- Understanding is a difficult concept in this context: what is it that we want to understand? It is really important that we listen to and really hear the testimony of survivors of persecution and genocide. Their stories can help us realise the impact of mass violence and discrimination on the individual, which can also make it easier to understand how it felt and what it meant for that person and for the group of which they are part. Understanding the perspective of victims can promote a committment to preventing such violence from happening again.
However, I think we also have to look elsewhere to really understand why it happened – and that’s where it becomes ethically very challenging – we need to ask the perpetrators. This is difficult, because we feel uncomfortable allowing perpetrators the social recognition that comes with being witnesses and worry about young people in particular being exposed to xenophobic or hateful perspectives.
Nonetheless, I argue that in order to hold perpetrators responsible for their actions (something that we must do), we need to permit them the chance to explain them, which doesn’t mean that we excuse them. And it is only in that explanation that we can start to unpick the causes of discrimination, persecution and genocide and recognise the early warning signs.
Does use of eye-witness testimony make an impact on your projects?
- Yes, eye-witness testimony is central to almost all of my research projects. I’m interested not only in ‘what happened’, but also in how people remember and describe what happened. The two things are not the same: memories are inaccurate and change over time, but that in itself can reveal things about the society in which people are remembering, what they find important, and the impact of the present on how we think about the past.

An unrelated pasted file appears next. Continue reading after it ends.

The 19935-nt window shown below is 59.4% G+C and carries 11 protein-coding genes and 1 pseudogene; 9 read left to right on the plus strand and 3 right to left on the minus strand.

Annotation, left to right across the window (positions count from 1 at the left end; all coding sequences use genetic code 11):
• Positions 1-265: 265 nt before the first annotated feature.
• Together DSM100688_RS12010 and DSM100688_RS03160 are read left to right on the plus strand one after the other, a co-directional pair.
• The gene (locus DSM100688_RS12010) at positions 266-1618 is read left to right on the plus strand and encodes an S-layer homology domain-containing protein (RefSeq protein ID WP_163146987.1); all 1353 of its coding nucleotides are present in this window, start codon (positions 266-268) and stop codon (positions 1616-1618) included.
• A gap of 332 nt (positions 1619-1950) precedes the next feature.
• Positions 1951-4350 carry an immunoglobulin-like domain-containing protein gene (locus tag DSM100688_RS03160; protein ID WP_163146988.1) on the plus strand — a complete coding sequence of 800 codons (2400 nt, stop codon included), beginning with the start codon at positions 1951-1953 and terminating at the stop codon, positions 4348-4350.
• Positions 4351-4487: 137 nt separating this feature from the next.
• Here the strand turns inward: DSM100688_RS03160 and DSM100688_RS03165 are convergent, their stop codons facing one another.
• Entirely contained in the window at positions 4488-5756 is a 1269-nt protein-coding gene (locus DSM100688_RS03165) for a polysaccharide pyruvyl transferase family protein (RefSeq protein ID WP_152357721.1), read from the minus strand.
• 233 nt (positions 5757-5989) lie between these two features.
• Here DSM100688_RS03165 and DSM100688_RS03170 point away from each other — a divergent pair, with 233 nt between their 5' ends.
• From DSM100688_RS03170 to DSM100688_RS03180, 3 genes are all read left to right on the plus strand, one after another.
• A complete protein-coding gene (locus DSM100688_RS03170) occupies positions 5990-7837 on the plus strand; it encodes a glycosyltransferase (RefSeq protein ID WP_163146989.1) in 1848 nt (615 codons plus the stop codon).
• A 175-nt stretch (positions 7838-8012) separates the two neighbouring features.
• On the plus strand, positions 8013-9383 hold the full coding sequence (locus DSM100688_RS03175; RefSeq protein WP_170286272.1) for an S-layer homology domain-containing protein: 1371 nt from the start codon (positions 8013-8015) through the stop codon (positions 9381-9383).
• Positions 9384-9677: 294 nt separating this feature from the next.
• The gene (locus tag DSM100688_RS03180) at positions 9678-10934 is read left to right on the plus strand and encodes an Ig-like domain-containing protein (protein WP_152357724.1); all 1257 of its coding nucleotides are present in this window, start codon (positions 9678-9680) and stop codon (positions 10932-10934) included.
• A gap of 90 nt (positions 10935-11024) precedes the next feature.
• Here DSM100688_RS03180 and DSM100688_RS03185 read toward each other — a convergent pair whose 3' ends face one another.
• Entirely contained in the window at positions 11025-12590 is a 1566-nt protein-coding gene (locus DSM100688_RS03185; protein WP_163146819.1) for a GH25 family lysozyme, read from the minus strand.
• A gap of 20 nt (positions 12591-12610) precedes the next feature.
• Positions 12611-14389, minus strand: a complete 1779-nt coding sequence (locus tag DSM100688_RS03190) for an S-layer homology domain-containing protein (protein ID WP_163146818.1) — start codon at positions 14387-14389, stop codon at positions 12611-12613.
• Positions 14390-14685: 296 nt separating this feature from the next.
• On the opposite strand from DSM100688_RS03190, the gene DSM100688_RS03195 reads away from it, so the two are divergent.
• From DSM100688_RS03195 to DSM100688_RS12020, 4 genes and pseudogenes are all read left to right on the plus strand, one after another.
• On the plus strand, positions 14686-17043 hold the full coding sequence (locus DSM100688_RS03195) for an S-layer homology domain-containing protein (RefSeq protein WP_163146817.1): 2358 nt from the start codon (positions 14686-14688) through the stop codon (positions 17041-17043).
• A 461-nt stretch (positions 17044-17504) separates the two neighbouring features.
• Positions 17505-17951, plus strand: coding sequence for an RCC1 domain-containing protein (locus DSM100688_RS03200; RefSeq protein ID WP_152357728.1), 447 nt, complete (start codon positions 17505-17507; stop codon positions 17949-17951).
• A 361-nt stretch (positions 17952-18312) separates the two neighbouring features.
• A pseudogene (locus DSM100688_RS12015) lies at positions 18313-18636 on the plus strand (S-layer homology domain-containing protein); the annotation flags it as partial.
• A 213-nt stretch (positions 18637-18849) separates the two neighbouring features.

Do you think British people feel they are part of European history?
- That’s a complicated question. British people are of course very diverse and some feel more ‘European’ than others. However, very broadly speaking, the discussion of European history that is dominant in our mainstream press focuses on the history of World War II. And even then it is a very particular view on World War II, with an emphasis on British heroism and an idea of Britain ‘standing alone’ against the Nazi threat – the support of e.g. the Polish government in exile is rarely recognised. There is very little discussion of what happened to the East of the Iron Curtain after 1945.